Dr. Eric Werner
Title: Communication in Tarski, Possible World and Situation Semantics
Author: Eric Werner, Ph.D.
We present a minimal theory of communication for agents in a social setting. We then compare our theory with Tarski semantics, Kripke's possible worlds semantics and situations semantics. The strengths and weaknesses of each theory is analyzed.
One of the fundamental functions of language is to communicate information about situations in the world. The reason there is any need to communicate at all is that we need information to act. Action or the possibility of action presupposes information. We need that information because of our universal epistemic position. We know very little about the state of the world. Our only access to the real state is by way of perception and communication. Perception gives us direct access (of a sort). Communication gives us indirect access by way a link or series of links to someone who has direct access through perception. Communication in this sense extends our perceptual field potentially to the range of perception of the entire linguistic community. Communication extends perception from the intra personal to the interpersonal sphere.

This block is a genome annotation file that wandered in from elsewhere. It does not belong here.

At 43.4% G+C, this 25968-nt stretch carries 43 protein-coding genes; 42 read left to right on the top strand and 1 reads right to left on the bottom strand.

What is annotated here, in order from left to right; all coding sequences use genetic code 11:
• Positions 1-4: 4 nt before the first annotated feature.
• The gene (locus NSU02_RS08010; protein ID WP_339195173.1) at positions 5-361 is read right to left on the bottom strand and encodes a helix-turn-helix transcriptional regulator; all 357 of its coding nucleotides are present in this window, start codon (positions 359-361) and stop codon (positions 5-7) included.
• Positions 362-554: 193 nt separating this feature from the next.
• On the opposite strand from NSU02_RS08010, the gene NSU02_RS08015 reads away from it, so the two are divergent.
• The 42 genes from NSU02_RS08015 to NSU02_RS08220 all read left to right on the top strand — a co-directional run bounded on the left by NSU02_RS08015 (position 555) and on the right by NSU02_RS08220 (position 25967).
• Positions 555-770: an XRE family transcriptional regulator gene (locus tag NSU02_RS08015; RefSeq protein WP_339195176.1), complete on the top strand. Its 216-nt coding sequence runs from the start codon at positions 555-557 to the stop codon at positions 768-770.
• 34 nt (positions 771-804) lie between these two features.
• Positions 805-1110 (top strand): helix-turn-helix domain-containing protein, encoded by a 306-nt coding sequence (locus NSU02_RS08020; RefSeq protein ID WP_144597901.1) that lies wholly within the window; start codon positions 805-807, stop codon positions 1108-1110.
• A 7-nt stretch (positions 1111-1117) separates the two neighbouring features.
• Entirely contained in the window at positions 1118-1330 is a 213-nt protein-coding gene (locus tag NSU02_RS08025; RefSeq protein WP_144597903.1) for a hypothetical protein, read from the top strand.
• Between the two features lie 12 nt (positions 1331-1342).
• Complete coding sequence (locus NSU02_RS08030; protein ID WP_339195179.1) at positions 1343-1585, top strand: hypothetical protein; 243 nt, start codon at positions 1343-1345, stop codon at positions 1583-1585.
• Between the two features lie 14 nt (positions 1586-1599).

Although the world is constant enough to permit the invariencies necessary for the very possibility of perception and communication, the world changes enough that were it not for perception and communication, our functional knowledge about the state of the world would quickly degenerate into total uncertainty. Perception and communication keep this uncertainty from exploding.
Information and uncertainty stand in an inverse relationship. The greater (less) the information we have, the less (greater) is the uncertainty. Communication if it is non redundant will increase our information and decrease our uncertainty.
The communicative act leaves the world beyond the speakers practically unchanged. Rather the uncertainty of the recipient of the information is changed. (Assuming, for the present, that the recipient accepts the message and the message is non redundant.) The uncertainty is reduced or, equivalently, the information the recipient has about the world has increased. Let us call this state in the subject that changes as his uncertainty or information about the world fluctuates, the subject's information state I. The information state is a part of the larger representational state R realized in the mind-brain of the subject.
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